Re: 2.4.? Commonly used DP state domains (response to post by syg96) | Reply Examples:InformFriendsWe are asked to find assignment man->fact which maximizes the number of facts with constraint that everyone must know all the facts. In the optimal assignment people can be divided into fact-groups. Each fact-group consists of people who are told the same fact. And each fact-group must be able to tell everybody else about the fact.Let's precalculate for each subset of people whether they can become a fact-group. The subset can be a fact-group if set of all thier friends united with them is the whole set. After possible fact-groups are calculated, we have to determine maximal number of non-intersecting fact-groups in the set of people. We can define state domain (s)->R where s is subset of people and R is problem answer for them. To determine the answer for state s we have to subtract one of its fact-groups. It is a subset of s and forms a fact-group. So we can iterate through all subsets of s and try them as fact-groups. n = matr.size(); int i, j, u; for (i = 0; i<(1<0; j = (j-1)&i) if (cover[j]) //iterate through all fact-group subsets if (res[i] < res[i^j] + 1) res[i] = res[i^j] + 1; //relax the result for i if (ans < res[i]) ans = res[i]; //relax the global answer } return ans; Breaking strings (ZOJ 2860)This problem is solved with DP over substrings. Let's enumerate all required breaks and two ends of string with numbers 0, 1, 2, ..., k. Then res[L,R] will be result for the substring which starts in L-th point and ends in R-th point. To get this result we should look through all possible middle points M and consider res[L][M] + res[M][R] + (x[R]-x[L]) as a result. By doing this we get a clear O(k^3) solution (which is TL).What makes this problem exceptional is the application of Knuth's optimization. This trick works only for optimization DP over substrings for which optimal middle point depends monotonously on the end points. Let mid[L,R] be the first middle point for (L,R) substring which gives optimal result. It can be proven that mid[L,R-1] <= mid[L,R] <= mid[L+1,R] - this means monotonicity of mid by L and R. If you are interested in a proof, read about optimal binary search trees in Knuth's "The Art of Computer Programming" volume 3 binary search tree section.Applying this optimization reduces time complexity from O(k^3) to O(k^2) because with fixed s (substring length) we have m_right(L) = mid[L+1][R] = m_left(L+1). That's why nested L and M loops require not more than 2k iterations overall. for (int s = 0; s<=k; s++) //s - length(size) of substring for (int L = 0; L+s<=k; L++) { //L - left point int R = L + s; //R - right point if (s < 2) { res[L][R] = 0; //DP base - nothing to break mid[L][R] = l; //mid is equal to left border continue; } int mleft = mid[L][R-1]; //Knuth's trick: getting bounds on M int mright = mid[L+1][R]; res[L][R] = 1000000000000000000LL; for (int M = mleft; M<=mright; M++) { //iterating for M in the bounds only int64 tres = res[L][M] + res[M][R] + (x[R]-x[L]); if (res[L][R] > tres) { //relax current solution res[L][R] = tres; mid[L][R] = M; } } } int64 answer = res[0][k];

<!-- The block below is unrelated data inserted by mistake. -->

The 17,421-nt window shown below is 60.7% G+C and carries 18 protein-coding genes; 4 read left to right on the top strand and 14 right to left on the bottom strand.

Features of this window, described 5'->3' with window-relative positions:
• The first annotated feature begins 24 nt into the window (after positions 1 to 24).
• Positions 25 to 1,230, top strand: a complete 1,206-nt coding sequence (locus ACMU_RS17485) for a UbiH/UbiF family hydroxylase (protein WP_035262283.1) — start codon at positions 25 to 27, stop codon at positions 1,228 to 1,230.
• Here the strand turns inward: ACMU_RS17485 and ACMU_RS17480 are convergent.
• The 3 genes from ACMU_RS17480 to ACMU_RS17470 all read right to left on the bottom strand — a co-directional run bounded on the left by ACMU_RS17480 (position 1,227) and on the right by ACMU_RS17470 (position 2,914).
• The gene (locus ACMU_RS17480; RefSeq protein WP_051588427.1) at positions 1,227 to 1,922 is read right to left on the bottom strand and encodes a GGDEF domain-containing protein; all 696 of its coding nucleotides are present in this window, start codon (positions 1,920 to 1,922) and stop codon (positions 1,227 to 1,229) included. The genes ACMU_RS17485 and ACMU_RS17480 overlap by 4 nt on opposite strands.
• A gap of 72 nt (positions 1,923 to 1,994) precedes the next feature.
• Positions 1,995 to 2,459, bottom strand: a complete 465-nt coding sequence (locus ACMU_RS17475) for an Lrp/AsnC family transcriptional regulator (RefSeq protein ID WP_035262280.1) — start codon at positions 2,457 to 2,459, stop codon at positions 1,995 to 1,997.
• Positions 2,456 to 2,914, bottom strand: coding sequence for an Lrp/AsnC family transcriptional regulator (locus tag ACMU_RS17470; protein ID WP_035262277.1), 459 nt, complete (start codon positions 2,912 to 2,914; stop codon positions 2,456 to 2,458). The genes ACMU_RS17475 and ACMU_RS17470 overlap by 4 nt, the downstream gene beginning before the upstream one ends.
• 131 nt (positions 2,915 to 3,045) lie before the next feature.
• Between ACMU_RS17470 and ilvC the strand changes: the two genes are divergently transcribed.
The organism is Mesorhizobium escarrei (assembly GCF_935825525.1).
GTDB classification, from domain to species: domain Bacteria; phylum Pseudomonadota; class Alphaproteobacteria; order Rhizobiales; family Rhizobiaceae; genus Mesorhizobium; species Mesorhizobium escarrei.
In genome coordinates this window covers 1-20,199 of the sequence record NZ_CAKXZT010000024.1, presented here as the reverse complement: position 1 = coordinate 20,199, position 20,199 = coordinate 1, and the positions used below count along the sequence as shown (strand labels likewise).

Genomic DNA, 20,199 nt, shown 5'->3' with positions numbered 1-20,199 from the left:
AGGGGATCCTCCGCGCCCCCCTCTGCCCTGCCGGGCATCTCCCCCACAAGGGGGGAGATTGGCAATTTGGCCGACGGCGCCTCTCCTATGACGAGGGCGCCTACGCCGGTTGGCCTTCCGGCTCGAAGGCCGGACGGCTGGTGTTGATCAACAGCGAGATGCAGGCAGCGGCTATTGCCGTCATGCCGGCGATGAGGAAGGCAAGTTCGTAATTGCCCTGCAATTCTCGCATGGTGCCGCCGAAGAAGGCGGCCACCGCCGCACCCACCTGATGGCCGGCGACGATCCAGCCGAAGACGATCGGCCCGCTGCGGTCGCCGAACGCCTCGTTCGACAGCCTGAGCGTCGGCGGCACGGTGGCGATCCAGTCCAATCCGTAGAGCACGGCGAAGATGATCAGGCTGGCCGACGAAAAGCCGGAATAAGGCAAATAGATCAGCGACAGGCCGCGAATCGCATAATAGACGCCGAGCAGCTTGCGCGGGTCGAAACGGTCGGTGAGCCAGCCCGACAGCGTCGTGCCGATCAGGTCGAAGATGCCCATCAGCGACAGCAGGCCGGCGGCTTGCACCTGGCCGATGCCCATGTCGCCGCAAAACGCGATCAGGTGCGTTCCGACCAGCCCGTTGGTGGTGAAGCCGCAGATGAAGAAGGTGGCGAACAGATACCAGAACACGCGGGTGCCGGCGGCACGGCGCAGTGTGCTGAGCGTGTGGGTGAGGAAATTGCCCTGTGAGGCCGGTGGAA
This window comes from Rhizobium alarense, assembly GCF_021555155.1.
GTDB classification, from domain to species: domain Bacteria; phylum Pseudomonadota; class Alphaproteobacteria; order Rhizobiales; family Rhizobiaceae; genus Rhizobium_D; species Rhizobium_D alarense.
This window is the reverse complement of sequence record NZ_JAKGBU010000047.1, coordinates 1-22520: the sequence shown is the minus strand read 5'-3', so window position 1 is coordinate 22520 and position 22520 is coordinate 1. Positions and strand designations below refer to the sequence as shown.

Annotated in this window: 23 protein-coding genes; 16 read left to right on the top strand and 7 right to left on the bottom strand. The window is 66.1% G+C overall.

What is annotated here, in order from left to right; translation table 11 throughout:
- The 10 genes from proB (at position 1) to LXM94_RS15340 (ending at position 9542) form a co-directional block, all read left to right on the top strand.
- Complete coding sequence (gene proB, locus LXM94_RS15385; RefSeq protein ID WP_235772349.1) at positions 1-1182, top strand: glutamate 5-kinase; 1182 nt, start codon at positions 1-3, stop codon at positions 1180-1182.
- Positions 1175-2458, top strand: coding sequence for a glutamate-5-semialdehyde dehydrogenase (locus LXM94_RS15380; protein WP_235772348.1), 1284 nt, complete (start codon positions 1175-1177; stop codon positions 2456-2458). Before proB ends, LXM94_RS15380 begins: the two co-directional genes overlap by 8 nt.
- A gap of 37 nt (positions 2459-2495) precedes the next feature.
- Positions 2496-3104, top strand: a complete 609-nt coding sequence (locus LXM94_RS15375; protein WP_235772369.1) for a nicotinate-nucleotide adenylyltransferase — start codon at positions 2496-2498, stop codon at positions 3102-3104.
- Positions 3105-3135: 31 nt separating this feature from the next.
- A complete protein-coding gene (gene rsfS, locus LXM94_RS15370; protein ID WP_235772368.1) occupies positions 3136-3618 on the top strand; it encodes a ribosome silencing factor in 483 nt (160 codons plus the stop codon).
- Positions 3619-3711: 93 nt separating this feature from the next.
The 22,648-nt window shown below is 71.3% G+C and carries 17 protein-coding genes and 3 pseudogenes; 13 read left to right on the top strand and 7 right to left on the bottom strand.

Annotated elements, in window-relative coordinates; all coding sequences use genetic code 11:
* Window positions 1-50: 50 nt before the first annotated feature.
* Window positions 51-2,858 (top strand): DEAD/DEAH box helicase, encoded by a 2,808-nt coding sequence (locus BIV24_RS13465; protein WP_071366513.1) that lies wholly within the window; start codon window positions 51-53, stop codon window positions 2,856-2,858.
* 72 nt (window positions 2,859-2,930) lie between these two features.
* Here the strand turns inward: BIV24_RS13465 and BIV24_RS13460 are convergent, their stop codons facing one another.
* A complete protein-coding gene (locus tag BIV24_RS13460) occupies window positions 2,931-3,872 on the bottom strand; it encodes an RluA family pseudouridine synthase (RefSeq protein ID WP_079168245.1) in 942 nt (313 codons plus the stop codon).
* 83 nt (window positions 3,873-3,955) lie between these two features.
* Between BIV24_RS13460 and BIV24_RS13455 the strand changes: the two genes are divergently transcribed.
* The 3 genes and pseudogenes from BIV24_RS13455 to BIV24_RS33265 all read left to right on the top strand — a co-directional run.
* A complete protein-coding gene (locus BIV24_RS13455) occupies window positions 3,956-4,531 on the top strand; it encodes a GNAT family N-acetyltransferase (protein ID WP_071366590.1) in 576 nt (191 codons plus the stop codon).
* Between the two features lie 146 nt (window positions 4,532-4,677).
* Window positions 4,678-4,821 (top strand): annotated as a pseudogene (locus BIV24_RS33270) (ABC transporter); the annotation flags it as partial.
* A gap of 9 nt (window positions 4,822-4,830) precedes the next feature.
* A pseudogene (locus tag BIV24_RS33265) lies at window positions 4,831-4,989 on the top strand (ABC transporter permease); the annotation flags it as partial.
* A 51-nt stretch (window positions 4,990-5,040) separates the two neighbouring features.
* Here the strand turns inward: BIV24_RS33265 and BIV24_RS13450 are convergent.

Re: 2.4.? Commonly used DP state domains (response to post by syg96) | Reply BlockEnemySince tree is given in the problem statement, we should try DP on subtrees first=) Given any correct solution for the whole tree, any subtree of it is also correct. So if all pairs of occupied towns are separated, then in each subtree they are also separated. So we can try to use state domain (v)->R where v represents subtree and R represents minimal effort to solve the problem for this subtree. But we'll discover soon that connecting subtrees correctly is impossible because we need to know whether there is an occupied town connected with outside part of subtree. We call such a solution for subtree dangerous. Now we add the boolean parameter (solution is safe/dangerous) in the state domain. Let res[v][t] be the minimal effort needed to get a correct solution for v-subtree which is dangerous(if d=1)/safe(if d=0).Initially we consider edge which is going out of subtree indestructible. We will handle the destruction of outgoing edge later. In this case, the solution for leaves is easy to obtain. If v is non-occupied leaf, then it forms a safe solution, and dangerous solution is impossible to get. If it is occupied, then the solution is dangerous with no effort, and impossible to make safe. Then if the vertex v is not leaf, we add its sons one by one. When adding a son s to v-subtree, we have the following merging rules:1. v=safe + s=safe -> v=safe2. v=dangerous + s=safe -> v=dangerous3. v=safe + s=dangerous -> v=dangerous4. v=dangerous + s=dangerous -> incorrect solutionAfter merging by these rules, we receive a solution for v-subtree in case of indestructible outgoing edge. Now what changes if the outgoing edge is destructible? We can destruct it by paying additional effort. In this case a dangerous solution turns into safe one. The root of tree has no outgoing edge.The problem answer is minimal effort of safe and dangerous solutions for the root ot DFS tree. The time complexity is O(N^2) because adjacency matrix is used, but can be easily reduced to O(N) with neighbors lists.int res[MAXN][2];   void DFS(int v, int f) { //traverse v-subtree, f is father of v vis[v] = true; //mark v as visited res[v][0] = (occ[v] ? 1000000000 : 0); //result in case of leaf res[v][1] = (occ[v] ? 0 : 1000000000); for (int s = 0; s= 0 && res[v][0] > res[v][1] + matr[v][f]) //we can destroy upgoing edge (v-f) res[v][0] = res[v][1] + matr[v][f]; } ... DFS(0, -1); //run DFS from 0 (with no father) return min(res[0][0], res[0][1]); //whether root is dangerous does not matter }